Ellen Manning is helping to preserve the sense of place in McKownville

The Enterprise — Michael Koff

Ellen Manning has a leafy backdrop as she stands in her Norwood Street home.



McKOWNVILLE — “We try to protect our little neighborhood,” says Ellen Manning, president of the McKownville Improvement Association.

The association, which is almost a century old, is on the brink of achieving a new form of protection —  having part of McKownville listed on the state and national registers of historic places.

Manning hypothesizes in this week’s podcast that what has kept the association active since 1924 is that McKownville is sandwiched between commercial and institutional development.

Over the decades, the residents have banded together to maintain their neighborhood’s identity.

An early Albany suburb, McKownville runs from the city line to the Northway, on both sides of Guilderland’s major thoroughfare, Route 20.

The land now occupied by the uptown campus of the University at Albany was once the pastoral Albany Country Club. If the historic district is approved, it will be called “McKownville-Country Club Highlands Historic District.”

The Country Club Highlands development was approved in 1912. The historic district will encompass about 106 properties, Manning said, including some on the north side of Western Avenue, most of Waverly Place, and parts of Norwood, Glenwood, Parkwood, and Elmwood streets.

The application for the district has been in the works since 2017 when staff from the State Historic Preservation Office visited the neighborhood and immediately saw its historic value, Manning said, characterizing it as typical of early 20th-Century urbanization.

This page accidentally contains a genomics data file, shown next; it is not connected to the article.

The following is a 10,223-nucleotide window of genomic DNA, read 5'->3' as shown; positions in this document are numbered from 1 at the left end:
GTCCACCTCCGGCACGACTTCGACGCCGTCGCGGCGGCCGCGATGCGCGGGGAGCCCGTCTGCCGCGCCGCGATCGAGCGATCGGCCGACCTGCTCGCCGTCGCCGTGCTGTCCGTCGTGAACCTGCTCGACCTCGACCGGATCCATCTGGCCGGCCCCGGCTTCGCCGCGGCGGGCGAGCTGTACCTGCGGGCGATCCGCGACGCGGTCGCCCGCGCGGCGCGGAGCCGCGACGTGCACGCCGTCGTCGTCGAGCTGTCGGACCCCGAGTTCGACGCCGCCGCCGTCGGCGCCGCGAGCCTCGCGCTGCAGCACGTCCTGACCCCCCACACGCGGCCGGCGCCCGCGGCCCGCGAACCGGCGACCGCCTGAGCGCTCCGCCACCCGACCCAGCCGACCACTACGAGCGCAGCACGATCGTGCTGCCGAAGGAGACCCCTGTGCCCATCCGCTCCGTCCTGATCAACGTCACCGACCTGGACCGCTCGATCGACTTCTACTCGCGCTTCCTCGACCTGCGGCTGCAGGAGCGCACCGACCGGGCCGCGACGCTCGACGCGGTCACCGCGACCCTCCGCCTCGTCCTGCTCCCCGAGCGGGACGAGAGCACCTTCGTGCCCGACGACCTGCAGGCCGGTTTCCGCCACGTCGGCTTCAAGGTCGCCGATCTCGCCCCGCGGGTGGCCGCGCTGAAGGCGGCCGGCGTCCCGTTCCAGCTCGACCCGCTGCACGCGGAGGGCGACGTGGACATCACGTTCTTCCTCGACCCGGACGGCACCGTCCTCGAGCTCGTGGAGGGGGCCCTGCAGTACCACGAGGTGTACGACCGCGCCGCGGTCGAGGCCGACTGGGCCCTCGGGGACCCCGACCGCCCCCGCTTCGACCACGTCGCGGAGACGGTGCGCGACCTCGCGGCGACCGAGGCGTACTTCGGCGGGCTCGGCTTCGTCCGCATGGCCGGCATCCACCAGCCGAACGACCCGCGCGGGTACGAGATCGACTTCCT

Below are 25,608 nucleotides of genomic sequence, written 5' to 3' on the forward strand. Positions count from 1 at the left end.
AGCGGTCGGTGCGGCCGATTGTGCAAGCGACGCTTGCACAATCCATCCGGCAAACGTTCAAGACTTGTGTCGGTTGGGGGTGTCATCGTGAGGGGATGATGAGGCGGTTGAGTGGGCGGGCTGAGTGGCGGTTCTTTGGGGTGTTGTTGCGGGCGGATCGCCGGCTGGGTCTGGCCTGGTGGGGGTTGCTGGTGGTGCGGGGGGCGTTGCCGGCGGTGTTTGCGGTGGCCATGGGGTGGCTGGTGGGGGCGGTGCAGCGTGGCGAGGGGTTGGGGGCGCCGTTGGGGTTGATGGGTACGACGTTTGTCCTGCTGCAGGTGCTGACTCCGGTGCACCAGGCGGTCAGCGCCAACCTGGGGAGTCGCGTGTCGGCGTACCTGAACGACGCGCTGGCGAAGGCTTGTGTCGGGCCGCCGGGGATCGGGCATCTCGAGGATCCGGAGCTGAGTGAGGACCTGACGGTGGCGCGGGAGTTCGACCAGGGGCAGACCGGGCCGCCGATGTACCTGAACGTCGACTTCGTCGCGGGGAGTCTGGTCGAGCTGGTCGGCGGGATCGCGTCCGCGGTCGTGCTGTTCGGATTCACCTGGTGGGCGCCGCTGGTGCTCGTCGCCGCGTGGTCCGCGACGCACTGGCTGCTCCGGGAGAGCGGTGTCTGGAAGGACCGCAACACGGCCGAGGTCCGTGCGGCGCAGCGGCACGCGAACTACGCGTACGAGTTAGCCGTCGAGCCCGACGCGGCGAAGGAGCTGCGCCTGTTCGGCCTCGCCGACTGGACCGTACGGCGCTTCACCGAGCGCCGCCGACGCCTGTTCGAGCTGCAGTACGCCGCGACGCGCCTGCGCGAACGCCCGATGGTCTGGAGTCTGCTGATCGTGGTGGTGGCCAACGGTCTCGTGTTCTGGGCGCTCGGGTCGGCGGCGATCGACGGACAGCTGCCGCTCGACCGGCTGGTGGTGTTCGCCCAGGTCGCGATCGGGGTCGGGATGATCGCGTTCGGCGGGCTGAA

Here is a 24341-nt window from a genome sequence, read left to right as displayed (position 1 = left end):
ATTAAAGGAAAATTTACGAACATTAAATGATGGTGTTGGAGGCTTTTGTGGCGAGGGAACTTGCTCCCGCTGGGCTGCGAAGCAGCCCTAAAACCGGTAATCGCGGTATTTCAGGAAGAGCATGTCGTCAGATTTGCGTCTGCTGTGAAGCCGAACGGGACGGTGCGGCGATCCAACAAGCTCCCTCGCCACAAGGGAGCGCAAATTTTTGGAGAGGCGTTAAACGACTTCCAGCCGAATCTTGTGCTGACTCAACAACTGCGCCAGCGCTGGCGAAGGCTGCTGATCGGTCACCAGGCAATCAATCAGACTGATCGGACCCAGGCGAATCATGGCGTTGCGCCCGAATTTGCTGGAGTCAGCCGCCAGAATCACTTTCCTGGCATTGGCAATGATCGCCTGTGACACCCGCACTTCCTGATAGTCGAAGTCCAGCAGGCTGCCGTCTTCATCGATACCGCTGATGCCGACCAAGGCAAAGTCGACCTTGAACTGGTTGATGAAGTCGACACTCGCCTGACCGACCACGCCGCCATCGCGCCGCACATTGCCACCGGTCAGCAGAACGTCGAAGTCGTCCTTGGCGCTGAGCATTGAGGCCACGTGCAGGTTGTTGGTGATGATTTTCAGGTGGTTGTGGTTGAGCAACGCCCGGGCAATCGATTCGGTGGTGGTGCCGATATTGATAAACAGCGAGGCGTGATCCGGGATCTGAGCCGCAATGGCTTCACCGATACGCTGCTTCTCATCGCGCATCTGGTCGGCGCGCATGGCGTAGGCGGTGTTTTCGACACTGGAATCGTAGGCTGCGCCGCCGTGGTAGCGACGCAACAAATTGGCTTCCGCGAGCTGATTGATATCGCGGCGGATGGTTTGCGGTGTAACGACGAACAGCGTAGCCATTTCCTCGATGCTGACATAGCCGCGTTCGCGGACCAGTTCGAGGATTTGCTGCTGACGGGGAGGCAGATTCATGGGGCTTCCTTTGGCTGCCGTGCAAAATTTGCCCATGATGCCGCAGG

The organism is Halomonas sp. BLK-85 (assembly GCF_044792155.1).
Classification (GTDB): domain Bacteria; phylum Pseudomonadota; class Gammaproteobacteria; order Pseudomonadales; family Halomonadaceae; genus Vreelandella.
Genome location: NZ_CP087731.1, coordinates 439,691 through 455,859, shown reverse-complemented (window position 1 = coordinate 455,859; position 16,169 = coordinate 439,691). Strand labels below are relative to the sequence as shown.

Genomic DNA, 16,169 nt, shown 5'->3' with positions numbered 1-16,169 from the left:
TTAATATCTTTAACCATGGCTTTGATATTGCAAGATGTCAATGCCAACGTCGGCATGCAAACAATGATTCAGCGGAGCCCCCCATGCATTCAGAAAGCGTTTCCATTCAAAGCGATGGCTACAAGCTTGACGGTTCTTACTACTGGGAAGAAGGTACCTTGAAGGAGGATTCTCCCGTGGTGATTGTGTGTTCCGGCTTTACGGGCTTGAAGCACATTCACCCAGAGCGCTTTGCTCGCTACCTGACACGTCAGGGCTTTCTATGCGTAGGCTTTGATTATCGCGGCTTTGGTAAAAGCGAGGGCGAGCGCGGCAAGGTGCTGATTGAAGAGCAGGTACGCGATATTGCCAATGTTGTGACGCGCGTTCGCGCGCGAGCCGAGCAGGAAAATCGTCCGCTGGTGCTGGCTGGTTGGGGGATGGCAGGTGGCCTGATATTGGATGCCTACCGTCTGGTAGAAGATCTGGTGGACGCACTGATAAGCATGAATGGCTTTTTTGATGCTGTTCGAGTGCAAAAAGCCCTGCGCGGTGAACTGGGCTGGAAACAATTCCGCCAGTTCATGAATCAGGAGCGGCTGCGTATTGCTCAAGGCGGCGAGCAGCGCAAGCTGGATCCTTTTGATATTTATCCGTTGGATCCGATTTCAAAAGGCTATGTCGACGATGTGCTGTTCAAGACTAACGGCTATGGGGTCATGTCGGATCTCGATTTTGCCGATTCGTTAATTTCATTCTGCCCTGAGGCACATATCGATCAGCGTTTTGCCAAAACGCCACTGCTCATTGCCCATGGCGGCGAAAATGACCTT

She noted that the early 1900s is when transportation — the automobile — and expanding utilities made living on the outskirts of a city feasible. Basically, since then, Manning said, the neighborhood has stayed intact and maintained its cohesiveness.

The architectural styles are typical of popular home construction in the early 20th Century, ranging from Colonial revival to Arts and Crafts bungalows. The streets are lined with century-old trees and the neighbors know one another, Manning said.

She called research conducted by McKownville volunteers “remarkable” as they documented the history and wrote descriptions of individual buildings. Manning noted such work is often done instead by hired consultants.

On Sept. 14, residents whose homes would be in the historic district are invited to a public meeting, which will be held virtually. Details are posted to the association’s website.

Residents then have a period of time in which they can object to the designation. If no more than 50 percent object, Manning said, the application in December will be presented to the New York State Board for Historic Preservation.

Manning, whose home would fall within the district, sees no downside to the designation. “It does not keep property owners from doing what they want,” she said, adding there are no state or federal restrictions placed on a designated house.

The designation would add a measure of protection since state or federal funds could not be used to demolish the buildings, Manning said. 

She went on, “It gives us some civic pride; it shows our neighborhood as being special.”

Manning herself moved to McKownville in 1998. She had lived in Albany all of her life and was always aware of the neighborhood, having gone to McKown’s Grove as a child to swim.

She describes her Arts and Crafts style home, built in 1914, as having “a lot of charm, inside and out.”

She likes the simple lines, rustic feel, and natural features of the Arts and Crafts style, which replaced the fussiness of the Victorian period.

Manning also appreciates the intimacy of the neighborhood with the houses close together and enjoys walking the tree-lined streets. She has noted, since the onset of the pandemic, many more walkers.

“It’s bringing more people out,” she said.

— Melissa Hale-Spencer


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